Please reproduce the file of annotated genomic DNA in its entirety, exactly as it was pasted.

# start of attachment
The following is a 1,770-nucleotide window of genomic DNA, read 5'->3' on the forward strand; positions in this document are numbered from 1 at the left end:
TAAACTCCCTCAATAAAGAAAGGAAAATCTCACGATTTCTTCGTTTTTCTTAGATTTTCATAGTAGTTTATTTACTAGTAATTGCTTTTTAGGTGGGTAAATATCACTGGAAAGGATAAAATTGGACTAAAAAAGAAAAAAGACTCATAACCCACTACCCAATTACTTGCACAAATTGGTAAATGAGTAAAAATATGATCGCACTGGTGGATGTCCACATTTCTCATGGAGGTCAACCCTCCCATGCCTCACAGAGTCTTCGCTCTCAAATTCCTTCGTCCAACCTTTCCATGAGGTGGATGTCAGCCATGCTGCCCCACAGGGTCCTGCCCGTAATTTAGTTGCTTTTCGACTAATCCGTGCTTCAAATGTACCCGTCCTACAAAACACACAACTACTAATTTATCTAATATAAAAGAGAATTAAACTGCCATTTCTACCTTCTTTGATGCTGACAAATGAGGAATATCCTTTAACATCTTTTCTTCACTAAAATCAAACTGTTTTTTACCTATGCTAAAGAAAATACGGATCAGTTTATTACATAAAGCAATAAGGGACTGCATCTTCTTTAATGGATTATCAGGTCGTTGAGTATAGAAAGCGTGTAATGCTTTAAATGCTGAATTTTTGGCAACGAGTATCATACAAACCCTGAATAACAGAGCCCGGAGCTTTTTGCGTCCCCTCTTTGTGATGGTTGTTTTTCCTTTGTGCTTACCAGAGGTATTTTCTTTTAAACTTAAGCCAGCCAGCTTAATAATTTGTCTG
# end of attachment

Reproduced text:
The following is a 1,770-nucleotide window of genomic DNA, read 5'->3' on the forward strand; positions in this document are numbered from 1 at the left end:
TAAACTCCCTCAATAAAGAAAGGAAAATCTCACGATTTCTTCGTTTTTCTTAGATTTTCATAGTAGTTTATTTACTAGTAATTGCTTTTTAGGTGGGTAAATATCACTGGAAAGGATAAAATTGGACTAAAAAAGAAAAAAGACTCATAACCCACTACCCAATTACTTGCACAAATTGGTAAATGAGTAAAAATATGATCGCACTGGTGGATGTCCACATTTCTCATGGAGGTCAACCCTCCCATGCCTCACAGAGTCTTCGCTCTCAAATTCCTTCGTCCAACCTTTCCATGAGGTGGATGTCAGCCATGCTGCCCCACAGGGTCCTGCCCGTAATTTAGTTGCTTTTCGACTAATCCGTGCTTCAAATGTACCCGTCCTACAAAACACACAACTACTAATTTATCTAATATAAAAGAGAATTAAACTGCCATTTCTACCTTCTTTGATGCTGACAAATGAGGAATATCCTTTAACATCTTTTCTTCACTAAAATCAAACTGTTTTTTACCTATGCTAAAGAAAATACGGATCAGTTTATTACATAAAGCAATAAGGGACTGCATCTTCTTTAATGGATTATCAGGTCGTTGAGTATAGAAAGCGTGTAATGCTTTAAATGCTGAATTTTTGGCAACGAGTATCATACAAACCCTGAATAACAGAGCCCGGAGCTTTTTGCGTCCCCTCTTTGTGATGGTTGTTTTTCCTTTGTGCTTACCAGAGGTATTTTCTTTTAAACTTAAGCCAGCCAGCTTAATAATTTGTCTG